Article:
Calgary nurse instructor to aid Philippine typhoon victims

A Calgary nursing instructor is going to spend a month in the Philippines treating people who were left sick and wounded after Typhoon Haiyan devastated that country last month.

Bow Valley College teacher headed to devastated country with Samaritan's Purse

Survivors of Typhoon Haiyan stand along the debri strewn streets Nov. 16 in Tacloban city in the central Philippines. (Wong Maye-E/Associated Press)

A Calgary nursing instructor is going to spend a month in the Philippines treating people who were left sick and wounded after Typhoon Haiyan devastated that country last month.

As a member of Samaritan's Purse's Disaster Assistance Response Team, Nathan Lau will be administering antibiotics and treating infections.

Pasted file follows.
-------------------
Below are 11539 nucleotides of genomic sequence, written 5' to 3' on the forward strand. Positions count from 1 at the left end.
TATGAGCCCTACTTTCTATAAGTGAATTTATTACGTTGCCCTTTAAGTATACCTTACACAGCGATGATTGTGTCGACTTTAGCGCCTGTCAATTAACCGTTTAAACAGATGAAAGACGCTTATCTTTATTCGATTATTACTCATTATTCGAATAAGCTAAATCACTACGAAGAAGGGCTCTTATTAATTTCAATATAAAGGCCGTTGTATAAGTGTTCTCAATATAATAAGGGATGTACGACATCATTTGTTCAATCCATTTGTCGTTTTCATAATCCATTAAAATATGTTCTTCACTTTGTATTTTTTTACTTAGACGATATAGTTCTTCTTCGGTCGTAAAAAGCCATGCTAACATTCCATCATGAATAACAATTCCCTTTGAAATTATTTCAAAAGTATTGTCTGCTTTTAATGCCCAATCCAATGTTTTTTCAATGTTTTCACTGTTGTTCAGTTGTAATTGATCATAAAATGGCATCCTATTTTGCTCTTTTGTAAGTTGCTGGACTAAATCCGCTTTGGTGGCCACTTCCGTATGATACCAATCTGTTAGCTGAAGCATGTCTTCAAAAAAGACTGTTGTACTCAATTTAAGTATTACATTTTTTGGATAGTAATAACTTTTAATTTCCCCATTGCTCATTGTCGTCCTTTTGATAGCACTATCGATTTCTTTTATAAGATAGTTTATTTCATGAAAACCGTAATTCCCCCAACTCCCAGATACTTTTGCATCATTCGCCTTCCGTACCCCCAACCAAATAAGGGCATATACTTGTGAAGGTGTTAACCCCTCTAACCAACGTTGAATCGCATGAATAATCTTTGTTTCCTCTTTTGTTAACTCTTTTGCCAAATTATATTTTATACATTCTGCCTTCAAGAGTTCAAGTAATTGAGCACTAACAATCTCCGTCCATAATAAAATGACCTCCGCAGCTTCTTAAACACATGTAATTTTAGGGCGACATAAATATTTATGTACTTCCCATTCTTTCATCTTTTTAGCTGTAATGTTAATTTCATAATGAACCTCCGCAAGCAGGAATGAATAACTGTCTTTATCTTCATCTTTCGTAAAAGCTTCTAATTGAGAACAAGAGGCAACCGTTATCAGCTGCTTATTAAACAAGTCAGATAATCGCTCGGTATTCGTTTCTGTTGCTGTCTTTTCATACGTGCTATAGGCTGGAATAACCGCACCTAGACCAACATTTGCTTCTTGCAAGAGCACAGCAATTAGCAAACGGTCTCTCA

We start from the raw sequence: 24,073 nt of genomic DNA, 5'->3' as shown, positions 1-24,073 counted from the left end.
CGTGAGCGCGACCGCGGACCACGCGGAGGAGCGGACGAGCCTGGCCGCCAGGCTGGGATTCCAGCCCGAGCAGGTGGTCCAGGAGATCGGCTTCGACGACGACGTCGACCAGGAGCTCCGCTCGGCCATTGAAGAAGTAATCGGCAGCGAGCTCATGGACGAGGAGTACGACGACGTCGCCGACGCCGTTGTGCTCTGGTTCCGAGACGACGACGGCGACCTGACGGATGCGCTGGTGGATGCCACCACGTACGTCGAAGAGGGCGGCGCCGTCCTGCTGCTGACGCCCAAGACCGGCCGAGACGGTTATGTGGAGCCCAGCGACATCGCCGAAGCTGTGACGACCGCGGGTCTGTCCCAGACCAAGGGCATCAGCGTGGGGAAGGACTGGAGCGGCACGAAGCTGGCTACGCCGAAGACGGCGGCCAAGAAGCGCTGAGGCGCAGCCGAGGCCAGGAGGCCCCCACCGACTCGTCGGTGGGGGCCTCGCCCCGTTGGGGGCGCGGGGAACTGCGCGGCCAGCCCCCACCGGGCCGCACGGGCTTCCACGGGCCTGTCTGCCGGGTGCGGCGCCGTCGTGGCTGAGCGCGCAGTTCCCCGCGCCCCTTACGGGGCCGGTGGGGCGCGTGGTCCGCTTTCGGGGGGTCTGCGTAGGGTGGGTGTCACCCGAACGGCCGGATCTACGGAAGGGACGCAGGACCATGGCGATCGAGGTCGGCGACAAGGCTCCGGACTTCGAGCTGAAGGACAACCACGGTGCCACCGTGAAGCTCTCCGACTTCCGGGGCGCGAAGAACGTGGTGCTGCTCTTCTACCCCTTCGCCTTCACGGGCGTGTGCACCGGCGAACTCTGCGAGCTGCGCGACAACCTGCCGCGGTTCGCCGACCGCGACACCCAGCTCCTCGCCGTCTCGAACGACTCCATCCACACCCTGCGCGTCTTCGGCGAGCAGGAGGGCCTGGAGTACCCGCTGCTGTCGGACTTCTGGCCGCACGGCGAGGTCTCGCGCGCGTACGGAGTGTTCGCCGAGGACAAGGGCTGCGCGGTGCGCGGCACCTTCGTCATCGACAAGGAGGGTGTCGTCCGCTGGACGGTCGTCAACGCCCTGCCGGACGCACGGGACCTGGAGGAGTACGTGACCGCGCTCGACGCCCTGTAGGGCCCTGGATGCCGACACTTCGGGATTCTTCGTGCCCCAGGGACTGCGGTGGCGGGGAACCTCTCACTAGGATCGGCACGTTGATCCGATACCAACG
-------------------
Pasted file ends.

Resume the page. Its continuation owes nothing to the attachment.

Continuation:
“Pressure might not be the right word, but I do feel a lot of responsibility,” said Lau, who teaches at Bow Valley College.

He said he’s not sure exactly what to expect when he arrives in the disaster zone.

It is estimated that more than 5,000 people were killed and 26,000 wounded by Haiyan, which hit the eastern seaboard of the Philippines on Nov. 8.

Lau’s only other experience with post-disaster work was spending 10 days in Haiti after an earthquake hit that country in 2010.

"That first night was crazy. I think that was the night where we actually had some twins, I honestly think were 20 minutes from death, they were so dehydrated, their eyes were completely sunk in,” he recalled.

But within minutes of giving intravenous fluids, and seeing his young patients improve, he was sure he could have a positive impact.

"It is still, to this day, the best medical clinical experience I ever had,” he said.

Lau said he wants to build on that experience in the Philippines.

"Is there a risk? Absolutely," he said.

Despite the dangers, Lau says he believes the good he can do outweighs the risks and hopes his trip inspires students back in Calgary as well. Lau leaves for his mission on Sunday.

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